Anyone trying to travel across Stirlingshire, Clackmannanshire or Kinross-shire last Friday (21st February) will know what a nightmare it was. It took me 2.25 hours to get from Eurocentral to Stirling with the M80 flooded around Denny and the M876 closed , a journey that would normally take 25 minutes and resulting in me missing a meeting. The volume of water flowing in rivers, burns and pouring off fields was absolutely incredible.
I took a detour and parked my car on Naemoor Road just above the gorge at Rumbling Bridge to witness the Devon thundering downstream
Those familiar with the old footbridge that was swept in the 2011 spates will get some idea of how much water was flowing when you note the position of the old abutment position on the opposite bank here:
Before the reservoirs were built in Glendevon this must have been a more regular event. Anglers who have fished the opposite bank upstream, may well have encountered the potential ankle braking gullies buried in the vegetation where floods have gauged channels in the bedrock.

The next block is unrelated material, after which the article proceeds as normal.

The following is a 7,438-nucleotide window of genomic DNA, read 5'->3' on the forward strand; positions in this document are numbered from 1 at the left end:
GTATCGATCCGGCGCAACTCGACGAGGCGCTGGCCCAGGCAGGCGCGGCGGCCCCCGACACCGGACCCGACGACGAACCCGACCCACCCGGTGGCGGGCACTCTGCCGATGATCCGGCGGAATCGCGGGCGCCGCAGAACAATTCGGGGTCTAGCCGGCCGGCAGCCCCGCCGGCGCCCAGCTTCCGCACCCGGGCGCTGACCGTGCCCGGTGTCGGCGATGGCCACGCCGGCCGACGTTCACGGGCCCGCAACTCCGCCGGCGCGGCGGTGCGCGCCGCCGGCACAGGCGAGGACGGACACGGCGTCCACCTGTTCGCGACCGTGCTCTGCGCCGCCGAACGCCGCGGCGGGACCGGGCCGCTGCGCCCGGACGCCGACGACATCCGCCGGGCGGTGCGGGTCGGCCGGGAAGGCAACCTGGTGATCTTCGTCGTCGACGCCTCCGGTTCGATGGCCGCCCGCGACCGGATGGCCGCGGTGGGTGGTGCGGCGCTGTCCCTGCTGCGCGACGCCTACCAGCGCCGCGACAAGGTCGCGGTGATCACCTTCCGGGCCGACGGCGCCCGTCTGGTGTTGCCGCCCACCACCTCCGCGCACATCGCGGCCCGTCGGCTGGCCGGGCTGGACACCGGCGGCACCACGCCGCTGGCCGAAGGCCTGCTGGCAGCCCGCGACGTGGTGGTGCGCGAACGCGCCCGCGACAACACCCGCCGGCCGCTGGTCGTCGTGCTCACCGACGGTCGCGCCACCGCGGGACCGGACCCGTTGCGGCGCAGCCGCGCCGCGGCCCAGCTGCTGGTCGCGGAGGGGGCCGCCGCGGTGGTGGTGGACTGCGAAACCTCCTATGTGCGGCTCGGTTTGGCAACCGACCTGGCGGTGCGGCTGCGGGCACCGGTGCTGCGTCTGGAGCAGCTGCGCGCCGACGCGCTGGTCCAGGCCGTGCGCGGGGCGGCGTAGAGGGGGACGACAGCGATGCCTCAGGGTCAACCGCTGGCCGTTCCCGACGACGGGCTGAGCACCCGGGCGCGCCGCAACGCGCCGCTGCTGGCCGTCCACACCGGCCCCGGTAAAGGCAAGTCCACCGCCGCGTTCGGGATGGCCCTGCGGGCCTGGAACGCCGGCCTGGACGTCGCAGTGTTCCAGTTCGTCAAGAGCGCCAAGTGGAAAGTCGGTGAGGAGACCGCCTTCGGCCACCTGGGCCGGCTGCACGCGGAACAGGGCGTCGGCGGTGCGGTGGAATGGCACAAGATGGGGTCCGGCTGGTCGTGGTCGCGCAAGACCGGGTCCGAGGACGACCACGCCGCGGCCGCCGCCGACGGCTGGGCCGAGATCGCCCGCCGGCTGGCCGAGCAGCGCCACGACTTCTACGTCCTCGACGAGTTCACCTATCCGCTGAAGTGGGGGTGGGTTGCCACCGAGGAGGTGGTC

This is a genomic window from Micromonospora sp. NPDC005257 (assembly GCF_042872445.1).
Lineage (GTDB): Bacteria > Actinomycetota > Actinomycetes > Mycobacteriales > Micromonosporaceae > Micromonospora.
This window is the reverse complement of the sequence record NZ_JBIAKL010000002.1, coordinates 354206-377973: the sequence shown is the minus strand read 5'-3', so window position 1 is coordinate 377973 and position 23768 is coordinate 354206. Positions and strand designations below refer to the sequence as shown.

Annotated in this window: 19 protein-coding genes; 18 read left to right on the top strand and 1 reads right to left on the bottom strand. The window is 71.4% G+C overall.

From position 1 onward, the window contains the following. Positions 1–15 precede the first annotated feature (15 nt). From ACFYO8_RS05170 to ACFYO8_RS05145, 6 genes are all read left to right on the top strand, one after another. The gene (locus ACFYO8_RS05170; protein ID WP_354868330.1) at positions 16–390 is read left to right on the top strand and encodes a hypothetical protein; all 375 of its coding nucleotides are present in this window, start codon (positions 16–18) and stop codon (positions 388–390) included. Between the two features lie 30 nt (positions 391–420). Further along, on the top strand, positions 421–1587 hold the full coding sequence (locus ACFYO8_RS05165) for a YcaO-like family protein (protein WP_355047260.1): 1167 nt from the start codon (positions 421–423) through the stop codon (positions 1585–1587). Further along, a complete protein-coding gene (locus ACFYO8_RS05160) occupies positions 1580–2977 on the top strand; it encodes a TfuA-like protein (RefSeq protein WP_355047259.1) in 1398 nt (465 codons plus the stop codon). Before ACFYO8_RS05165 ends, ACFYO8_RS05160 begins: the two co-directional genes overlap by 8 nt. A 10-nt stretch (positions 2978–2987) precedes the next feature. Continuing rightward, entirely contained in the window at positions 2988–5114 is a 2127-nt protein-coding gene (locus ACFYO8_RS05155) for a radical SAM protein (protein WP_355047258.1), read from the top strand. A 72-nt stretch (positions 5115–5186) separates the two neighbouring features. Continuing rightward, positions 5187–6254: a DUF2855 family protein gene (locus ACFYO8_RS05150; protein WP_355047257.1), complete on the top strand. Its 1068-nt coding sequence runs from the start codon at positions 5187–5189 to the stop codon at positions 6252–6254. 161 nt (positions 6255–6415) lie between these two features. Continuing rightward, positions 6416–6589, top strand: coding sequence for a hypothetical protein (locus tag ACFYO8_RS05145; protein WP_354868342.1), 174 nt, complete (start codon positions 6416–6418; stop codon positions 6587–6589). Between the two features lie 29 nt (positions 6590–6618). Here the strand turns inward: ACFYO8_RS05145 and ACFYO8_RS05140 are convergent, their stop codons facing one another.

In the upper reaches the spate peaked during the late evening with the Castlehill SEPA gauge recording 2.076m at 23.00 just 1.6cm short of the record set in similar circumstances in January 2011 (heavy rain and snow melt resulting in the record of 2.092m ay 06.30 on 16/01/11).
As is usual the peak took longer to reach downstream with finally the Glenochil SEPA gauge breaking the previous 2011 record at 12.30 on Saturday 22/02/20. The result was the inevitable overtopping, extensive flooding closing all the roads across the river between Vicars Bridge and Menstrie and considerable damage. It will take time to assess the full impact of these spate events but there have been significant changes in the river.
Following the spate the upper river ran unusually dirty, in part from bank erosion above Castlefhill Reservoir but mostly from a series of significant landslides along the Glendey Burn (by the Muckhart to Dunning road just after Dunning Glen)
There is little that can be done here, this is an entirely natural phenomenon as the valley here is geologically a very young valley and the burn is busy eroding the valley sides until one day, in centuries to come, there will be a stable V-shaped valley. The positive impact is that it will encourage fresh sand and gravel to be moved downstream.
Only two weeks to go before the 2020 season opens ……… and hopefully plenty of fishing records can be broken too!